The website with the timeline may be liberal, but you should notice that every single item on the timeline is verified by respectable sources.


I would also like it to be known that I fully oppose the censorship created from FEMA's ban on taking photos of the death caused by the hurricane. In my opinion, this is worse than the photo ban concerning the flag-draped coffins.

Posted by Randy at 04:19 PM | TrackBack

September 05, 2005


Yesterday, I ate at Red Lobster with my mother and a family friend. They were on their way home from Shreveport. They had been gambling. (On a side note, my mother told me that she hadn't slept since Friday morning. I get my sleeping habits from her.)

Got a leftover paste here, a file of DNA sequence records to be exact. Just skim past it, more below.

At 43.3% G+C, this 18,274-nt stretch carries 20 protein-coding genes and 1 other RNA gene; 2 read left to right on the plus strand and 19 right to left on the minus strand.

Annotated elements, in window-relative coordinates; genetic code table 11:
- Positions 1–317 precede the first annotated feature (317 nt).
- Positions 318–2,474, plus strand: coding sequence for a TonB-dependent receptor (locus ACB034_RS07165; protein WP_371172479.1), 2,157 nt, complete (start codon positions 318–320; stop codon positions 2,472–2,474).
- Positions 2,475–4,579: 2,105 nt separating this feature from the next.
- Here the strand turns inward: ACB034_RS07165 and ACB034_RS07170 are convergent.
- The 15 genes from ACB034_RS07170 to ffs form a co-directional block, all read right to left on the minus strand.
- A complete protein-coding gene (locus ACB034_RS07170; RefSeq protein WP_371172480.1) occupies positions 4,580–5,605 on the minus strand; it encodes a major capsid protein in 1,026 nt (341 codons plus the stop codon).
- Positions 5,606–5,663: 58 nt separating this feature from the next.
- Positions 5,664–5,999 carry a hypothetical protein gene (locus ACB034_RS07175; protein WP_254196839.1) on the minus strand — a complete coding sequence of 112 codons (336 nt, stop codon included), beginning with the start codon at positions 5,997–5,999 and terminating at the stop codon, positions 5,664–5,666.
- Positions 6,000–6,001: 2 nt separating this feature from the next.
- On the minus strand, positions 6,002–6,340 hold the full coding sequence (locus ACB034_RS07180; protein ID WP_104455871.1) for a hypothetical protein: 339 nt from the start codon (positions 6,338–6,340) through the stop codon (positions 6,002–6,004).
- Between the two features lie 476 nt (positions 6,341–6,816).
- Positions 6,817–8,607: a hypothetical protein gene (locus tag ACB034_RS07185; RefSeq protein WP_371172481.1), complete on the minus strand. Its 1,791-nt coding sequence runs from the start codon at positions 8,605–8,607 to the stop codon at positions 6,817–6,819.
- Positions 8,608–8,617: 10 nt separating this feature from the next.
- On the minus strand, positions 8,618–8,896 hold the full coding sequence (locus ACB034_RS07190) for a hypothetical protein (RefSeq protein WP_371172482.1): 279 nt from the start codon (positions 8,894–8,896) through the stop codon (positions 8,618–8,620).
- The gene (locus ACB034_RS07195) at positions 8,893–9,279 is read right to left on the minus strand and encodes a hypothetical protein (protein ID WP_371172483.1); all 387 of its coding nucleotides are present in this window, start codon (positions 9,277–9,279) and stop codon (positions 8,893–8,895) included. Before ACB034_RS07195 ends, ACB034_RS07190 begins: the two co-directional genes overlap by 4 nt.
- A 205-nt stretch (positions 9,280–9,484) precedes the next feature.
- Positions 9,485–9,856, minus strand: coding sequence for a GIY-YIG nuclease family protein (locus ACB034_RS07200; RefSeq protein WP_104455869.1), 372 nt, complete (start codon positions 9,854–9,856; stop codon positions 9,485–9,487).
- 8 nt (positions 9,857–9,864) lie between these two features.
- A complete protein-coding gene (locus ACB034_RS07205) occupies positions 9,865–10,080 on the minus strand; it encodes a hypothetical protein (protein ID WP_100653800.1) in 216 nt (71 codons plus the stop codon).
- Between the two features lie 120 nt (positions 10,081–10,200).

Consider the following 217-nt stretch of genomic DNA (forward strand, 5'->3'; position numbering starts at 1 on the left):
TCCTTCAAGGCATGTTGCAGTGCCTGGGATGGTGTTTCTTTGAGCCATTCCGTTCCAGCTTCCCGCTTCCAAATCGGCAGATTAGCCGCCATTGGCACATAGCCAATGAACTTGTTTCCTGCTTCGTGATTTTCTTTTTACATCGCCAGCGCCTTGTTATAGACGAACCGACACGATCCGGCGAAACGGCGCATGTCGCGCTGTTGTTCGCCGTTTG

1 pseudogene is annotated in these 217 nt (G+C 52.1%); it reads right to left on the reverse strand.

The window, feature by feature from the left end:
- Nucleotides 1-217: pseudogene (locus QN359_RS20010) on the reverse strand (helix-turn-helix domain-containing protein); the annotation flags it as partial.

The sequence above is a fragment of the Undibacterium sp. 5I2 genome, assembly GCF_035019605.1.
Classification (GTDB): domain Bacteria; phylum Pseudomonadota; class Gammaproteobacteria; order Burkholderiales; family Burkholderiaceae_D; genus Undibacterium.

On a whim, I decided to count the number of American flags I saw between the LeTourneau University campus and the Red Lobster on the Loop. The distance between the two is approximately seven miles.

Because I wanted to know how many flags an average driver would see, I decided I would not be "looking for" the flags. I only counted if they fell within my field of vision. I would only count those I saw in front of me and those I saw when preparing to turn.

In those seven miles, I counted over 120 flags. 120+ flags. 7 miles. That is somewhere around seventeen or eighteen flags per mile.

This count only includes flags along two streets and a portion of the Loop.

I don't know how to respond to this. I can understand wanting to hang a flag as a symbol of patriotism, but isn't this just a tad extreme? What is the point of having a flag every twentieth of a mile or so?

Posted by Randy at 12:37 PM | TrackBack